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I wrote last week about the problems my neighborhood has had with a foreclosed home that is fallen into a bad state of disrepair. Obviously it's not a new problem around the state and country thanks to the housing bubble's burst in the late 2000s, but it has been an increasing source of angst for those of us who live near an abandoned home.

I got a few tips from readers who had taken action in similar situations, with some success. Kingsbury Supervisor Dana Hogan suggested the state Department of Financial Services' mortgage complaint program, which has a website to easily make complaints about mortgagor issues. He said he has seen them state take action based on those complaints in less than a week. Here is a link to the site, if you have a similar issue in your neighborhood.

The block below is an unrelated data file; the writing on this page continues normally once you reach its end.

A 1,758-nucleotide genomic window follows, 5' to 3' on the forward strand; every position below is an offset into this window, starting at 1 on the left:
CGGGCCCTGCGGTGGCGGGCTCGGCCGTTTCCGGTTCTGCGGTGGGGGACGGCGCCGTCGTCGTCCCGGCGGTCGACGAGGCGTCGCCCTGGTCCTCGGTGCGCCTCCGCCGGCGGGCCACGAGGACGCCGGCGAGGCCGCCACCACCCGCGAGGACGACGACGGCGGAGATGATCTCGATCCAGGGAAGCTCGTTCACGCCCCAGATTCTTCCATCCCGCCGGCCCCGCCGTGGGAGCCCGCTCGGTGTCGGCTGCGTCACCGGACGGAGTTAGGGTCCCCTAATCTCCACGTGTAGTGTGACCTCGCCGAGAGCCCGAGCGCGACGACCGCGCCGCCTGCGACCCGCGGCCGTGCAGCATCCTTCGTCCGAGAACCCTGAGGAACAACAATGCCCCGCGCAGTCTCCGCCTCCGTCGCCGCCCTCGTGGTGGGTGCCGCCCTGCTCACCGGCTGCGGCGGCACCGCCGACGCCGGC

Another reader who works in a local municipal program to hold banks accountable in these situations said there are options that towns, villages and cities have to force the banks to maintain properties, but that some municipalities are more aggressive than others. He offered to reach out to the town of Queensbury to offer some help.

Another reader told me that banks drag their feet in foreclosure processes because they claim going through a foreclosure costs them up to $70,000 apiece. I don't know how that could be true, but seeing the fees that banks charge at every turn, I would imagine everyone involved is imposing every fee they can.

-- Don Lehman

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reporter

Don Lehman covers crime and Warren County government for The Post-Star. His work can be found on Twitter @PS_CrimeCourts and on poststar.com/app/blogs.

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